Your grouping have a 19yr-old rookie and a 3rd yr player who needs to be coached/trained out of his tunnel vision. Nance has 4yrs of college under his belt, but is in only his 2nd yr of the NBA. Your grouping rightly does not include anything about Russell or Randle – two potential foundation pieces for this club in the future. Russell very possibly could become the club leader, if his flamboyant passing instincts can be moderated.
    The point is that statistics can be used to point the way, but don’t give you all the facts needed to properly make all decisions. What I do support is to substitute in those 4 players as a group, when they are needed. It is instructive that Williams is on all of the best defensive lists, when we all feel he is a net minus on defense – apparently not in all combinations. Perhaps his veteran leadership and smarts allows him be be better in overall team defense – he knows where he is supposed to be most all of the time, therefore his man isn’t constantly putting others at risk of helping out.


  8. Interesting article on ESPN, about what should the Sixers, Nets, Suns and Lakers do.
    They identified that the Lakers main issue is defense. The solution was to play the kids more suggesting that the only way they will get better is by playing through the learning curve. This is the same recommendation that rr presented below.
    Interesting to note that aside from a small sample size grouping noted by Darius in his post, none of the best differentials presented included Mosgov/Deng. The board knows how I feel about our $134 million dollar investment. But these differentials point to how poorly their deals will play out.
    Loved reading between the lines on the Jim and Mitch articles noted in the last thread. They are starting their PR campaign to stay the course earlier than I would have thought.


  9. On a mild positive note: one of the key demarcations of truly good teams in the NBA is the ability to blow teams out. At the moment, Golden State is 19-3 in games decided by 10 points or more. San Antonio is 13-3; Cleveland is 12-4. Houston is 14-3. GS was 44-5 in double-digit games last year.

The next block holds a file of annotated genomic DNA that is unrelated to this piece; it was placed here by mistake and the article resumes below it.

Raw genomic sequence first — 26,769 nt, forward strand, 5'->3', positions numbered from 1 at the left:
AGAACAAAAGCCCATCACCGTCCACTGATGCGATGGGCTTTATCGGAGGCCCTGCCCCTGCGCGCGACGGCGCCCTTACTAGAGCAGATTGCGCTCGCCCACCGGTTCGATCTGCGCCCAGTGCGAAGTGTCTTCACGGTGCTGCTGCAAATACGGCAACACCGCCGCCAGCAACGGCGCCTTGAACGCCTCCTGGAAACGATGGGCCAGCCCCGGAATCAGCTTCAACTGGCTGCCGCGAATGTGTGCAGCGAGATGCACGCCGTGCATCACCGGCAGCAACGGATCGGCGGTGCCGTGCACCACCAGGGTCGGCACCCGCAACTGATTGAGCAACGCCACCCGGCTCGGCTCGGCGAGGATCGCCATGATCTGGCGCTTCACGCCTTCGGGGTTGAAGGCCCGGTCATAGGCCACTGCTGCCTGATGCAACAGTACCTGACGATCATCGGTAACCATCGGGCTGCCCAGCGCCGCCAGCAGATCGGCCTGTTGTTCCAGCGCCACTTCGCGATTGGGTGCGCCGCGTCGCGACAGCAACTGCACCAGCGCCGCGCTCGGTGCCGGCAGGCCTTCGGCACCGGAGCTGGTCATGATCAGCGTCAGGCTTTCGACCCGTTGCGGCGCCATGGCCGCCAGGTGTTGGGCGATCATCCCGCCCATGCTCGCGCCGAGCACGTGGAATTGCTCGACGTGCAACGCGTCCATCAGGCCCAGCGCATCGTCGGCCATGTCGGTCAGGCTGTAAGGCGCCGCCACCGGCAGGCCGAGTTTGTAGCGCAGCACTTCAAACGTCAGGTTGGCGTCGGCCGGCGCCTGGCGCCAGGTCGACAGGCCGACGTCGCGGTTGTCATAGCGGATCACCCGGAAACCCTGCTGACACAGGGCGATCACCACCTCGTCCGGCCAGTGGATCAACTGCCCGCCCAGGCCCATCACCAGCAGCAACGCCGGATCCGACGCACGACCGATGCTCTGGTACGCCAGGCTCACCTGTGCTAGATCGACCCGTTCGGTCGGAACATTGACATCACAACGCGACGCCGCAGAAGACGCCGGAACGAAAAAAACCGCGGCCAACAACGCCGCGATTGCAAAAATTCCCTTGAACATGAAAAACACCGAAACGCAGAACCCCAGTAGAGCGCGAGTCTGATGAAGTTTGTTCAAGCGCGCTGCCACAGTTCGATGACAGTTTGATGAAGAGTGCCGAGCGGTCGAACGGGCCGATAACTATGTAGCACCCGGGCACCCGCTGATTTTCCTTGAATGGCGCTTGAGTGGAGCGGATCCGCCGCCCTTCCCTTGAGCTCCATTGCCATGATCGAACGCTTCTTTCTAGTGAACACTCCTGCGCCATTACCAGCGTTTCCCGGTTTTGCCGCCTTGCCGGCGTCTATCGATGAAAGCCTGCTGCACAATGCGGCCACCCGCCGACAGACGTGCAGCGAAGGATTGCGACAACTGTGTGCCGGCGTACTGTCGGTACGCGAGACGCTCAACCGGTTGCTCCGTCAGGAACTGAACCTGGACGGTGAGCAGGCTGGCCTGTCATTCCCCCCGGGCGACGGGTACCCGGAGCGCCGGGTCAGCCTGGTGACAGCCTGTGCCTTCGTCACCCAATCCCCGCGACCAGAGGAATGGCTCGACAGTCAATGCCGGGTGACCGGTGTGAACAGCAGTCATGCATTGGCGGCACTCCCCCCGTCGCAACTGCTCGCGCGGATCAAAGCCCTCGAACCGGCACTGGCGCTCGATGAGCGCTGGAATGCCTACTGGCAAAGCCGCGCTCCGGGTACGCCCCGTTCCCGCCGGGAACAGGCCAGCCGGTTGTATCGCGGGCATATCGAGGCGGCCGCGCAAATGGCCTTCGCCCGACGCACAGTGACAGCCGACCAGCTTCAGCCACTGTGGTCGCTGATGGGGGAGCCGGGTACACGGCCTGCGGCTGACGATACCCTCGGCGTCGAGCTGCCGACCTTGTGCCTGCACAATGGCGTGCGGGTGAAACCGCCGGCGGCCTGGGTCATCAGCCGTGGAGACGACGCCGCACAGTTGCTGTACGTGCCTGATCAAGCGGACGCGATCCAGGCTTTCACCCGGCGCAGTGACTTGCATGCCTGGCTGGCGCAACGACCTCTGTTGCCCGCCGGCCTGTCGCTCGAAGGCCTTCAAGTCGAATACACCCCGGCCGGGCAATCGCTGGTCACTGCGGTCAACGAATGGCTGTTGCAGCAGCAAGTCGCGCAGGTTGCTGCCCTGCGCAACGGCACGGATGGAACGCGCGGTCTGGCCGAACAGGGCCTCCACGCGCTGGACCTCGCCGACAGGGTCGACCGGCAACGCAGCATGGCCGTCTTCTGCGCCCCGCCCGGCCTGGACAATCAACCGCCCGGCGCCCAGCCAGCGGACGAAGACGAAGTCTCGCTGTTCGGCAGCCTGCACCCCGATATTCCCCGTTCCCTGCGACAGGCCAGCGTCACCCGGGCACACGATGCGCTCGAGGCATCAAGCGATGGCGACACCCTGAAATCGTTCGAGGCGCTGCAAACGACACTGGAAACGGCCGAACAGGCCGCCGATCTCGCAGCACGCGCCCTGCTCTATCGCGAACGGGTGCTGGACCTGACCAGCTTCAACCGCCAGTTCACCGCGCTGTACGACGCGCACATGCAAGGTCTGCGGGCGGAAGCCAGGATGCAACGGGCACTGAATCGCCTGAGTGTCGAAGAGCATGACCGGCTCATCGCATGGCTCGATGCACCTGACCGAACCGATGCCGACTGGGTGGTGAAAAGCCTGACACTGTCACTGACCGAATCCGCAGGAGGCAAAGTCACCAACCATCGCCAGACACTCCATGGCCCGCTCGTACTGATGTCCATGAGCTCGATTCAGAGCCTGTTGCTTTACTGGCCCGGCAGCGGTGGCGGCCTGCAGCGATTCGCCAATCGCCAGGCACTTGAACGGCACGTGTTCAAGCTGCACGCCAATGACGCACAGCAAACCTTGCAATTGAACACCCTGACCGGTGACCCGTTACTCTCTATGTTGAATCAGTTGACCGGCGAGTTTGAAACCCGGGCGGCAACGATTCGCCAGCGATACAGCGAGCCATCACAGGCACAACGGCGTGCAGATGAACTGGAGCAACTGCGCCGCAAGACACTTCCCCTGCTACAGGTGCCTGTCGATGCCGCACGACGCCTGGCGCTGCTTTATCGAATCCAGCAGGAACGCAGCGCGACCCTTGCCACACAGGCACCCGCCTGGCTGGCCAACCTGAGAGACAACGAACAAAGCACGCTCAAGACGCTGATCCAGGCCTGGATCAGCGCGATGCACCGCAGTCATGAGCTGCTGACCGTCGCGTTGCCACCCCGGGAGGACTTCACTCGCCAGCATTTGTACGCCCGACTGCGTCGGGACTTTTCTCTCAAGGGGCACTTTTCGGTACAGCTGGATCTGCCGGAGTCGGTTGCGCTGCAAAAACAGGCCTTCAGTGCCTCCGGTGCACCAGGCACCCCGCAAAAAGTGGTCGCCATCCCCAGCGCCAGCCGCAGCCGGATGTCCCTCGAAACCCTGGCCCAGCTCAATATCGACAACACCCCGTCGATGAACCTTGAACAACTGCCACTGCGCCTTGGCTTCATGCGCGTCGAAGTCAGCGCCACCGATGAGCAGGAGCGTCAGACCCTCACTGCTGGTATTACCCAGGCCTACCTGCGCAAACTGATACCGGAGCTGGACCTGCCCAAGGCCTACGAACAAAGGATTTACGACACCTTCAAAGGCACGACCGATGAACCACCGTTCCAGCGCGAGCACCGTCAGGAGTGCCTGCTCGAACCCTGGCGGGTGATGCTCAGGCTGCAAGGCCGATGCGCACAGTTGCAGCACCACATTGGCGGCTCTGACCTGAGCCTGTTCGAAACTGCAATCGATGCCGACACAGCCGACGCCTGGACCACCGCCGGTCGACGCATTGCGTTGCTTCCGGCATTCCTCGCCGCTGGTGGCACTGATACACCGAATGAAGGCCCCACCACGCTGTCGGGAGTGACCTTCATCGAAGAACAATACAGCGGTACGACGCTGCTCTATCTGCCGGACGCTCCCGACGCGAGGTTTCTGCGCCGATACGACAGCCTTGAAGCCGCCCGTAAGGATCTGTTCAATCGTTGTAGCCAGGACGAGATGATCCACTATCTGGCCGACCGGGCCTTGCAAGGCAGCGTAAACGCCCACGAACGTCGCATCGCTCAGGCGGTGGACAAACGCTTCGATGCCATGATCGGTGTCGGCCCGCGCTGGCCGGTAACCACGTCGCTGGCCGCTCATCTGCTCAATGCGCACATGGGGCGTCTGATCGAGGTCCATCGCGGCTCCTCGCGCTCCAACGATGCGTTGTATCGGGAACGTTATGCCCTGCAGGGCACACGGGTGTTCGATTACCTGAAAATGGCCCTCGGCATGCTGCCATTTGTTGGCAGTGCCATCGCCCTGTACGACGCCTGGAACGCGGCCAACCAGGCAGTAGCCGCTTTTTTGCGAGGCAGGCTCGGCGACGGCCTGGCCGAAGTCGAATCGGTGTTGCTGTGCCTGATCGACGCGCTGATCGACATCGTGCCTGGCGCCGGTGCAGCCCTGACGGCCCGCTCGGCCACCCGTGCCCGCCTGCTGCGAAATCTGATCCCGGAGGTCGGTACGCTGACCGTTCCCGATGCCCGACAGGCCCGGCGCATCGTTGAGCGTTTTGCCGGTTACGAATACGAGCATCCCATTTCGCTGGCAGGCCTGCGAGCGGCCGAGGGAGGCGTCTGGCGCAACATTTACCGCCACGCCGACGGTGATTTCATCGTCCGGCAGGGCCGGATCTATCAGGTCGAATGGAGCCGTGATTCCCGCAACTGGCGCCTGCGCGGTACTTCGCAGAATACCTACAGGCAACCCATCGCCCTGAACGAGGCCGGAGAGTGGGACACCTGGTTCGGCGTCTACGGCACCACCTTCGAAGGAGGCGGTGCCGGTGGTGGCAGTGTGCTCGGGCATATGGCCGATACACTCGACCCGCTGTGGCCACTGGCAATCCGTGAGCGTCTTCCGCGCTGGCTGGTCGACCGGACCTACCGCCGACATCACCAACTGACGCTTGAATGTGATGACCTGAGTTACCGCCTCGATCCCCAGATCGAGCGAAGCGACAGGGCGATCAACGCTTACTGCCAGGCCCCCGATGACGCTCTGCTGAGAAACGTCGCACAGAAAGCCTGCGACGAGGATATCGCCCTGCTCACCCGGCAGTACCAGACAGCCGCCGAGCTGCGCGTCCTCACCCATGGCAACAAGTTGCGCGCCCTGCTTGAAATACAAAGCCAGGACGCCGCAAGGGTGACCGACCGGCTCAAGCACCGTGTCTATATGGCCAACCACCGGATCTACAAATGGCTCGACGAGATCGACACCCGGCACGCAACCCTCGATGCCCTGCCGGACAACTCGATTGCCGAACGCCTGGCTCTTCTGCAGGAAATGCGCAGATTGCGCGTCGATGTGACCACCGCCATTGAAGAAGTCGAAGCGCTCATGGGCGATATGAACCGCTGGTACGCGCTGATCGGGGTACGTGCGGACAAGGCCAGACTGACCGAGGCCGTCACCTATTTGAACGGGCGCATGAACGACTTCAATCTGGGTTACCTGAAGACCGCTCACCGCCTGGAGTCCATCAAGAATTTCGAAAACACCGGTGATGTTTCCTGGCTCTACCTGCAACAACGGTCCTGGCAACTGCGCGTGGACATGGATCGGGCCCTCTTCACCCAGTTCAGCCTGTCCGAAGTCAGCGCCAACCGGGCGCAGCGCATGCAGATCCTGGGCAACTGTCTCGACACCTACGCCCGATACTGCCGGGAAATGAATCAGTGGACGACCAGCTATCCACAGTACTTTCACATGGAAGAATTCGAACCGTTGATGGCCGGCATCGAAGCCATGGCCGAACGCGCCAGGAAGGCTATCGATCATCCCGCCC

The Lakers are 6-13 in such games at the moment–not too good. But last year, they were 4-44, which was even worse than Philadelphia, (5-41(. 

    So, the fact that our guys have been able to win six times by double-digits with less than half the schedule in the books is in and of itself a sign of progress, although it should be noted that most teams as bad as last year’s Lakers improve a bit the next year.


  10. The issues with the Deng – Mozgov pairing makes me wonder how much better Russell would look if only one of them was a starter?  Thanks for the analysis and optimism.  Putting the future of Jim and Mitch on the shoulders of players just old enough to drink let alone the future of the franchise seems a little unfair.  Maybe Jeannie needs to decide what to do about Jim now and not keep dragging this out.


  11. Unfortunately, other teams in the league do see the Lakers as bad and exhibit all kind of confidence and aggressiveness against our favorite team. Every team that faces The Show knows that they are facing a poor defensive team as well as a very inexperienced one. It’s up to the young Lakers to change the narrative and improve their reputation. Game knows game. Other players salivate when they play the Lakers. This needs to change. Our guys have got to compete harder and earn the respect of their peers. It’s a learning process and I’m not expecting overnight results. However, there comes a time when the young core has got to make a stand and execute their game plan for a full 48 minutes. They’re close. We see they are able to get leads but not sustain them. It’s frustrating. Time will show us exactly what this team’s youngsters are capable of.


  12. Thanks for that Darius. I need to read something positive and this was encouraging. Our guys DO compete in every game for much longer stretches and this is very satisfying to watch, but my gosh, when they start to go cold, it is all I can do not to throw my remote thru the screen. Young team, still way better than last year….. Nance come back SOON, DLO quit taking plays off and make smart passes, Ingram start makin shots, Nick don’t stop hustling, Randle play within yourself, Timovey keep workin’ stop foulin’, Jordan less dribbling, Robinson keep cleaning up, Lou keep doin what you do, Tarik your minutes will come so keep staying positive on the sidelines………my 2017 wishlist btw. HAPPY NEW YEAR fellow Lakers Fans!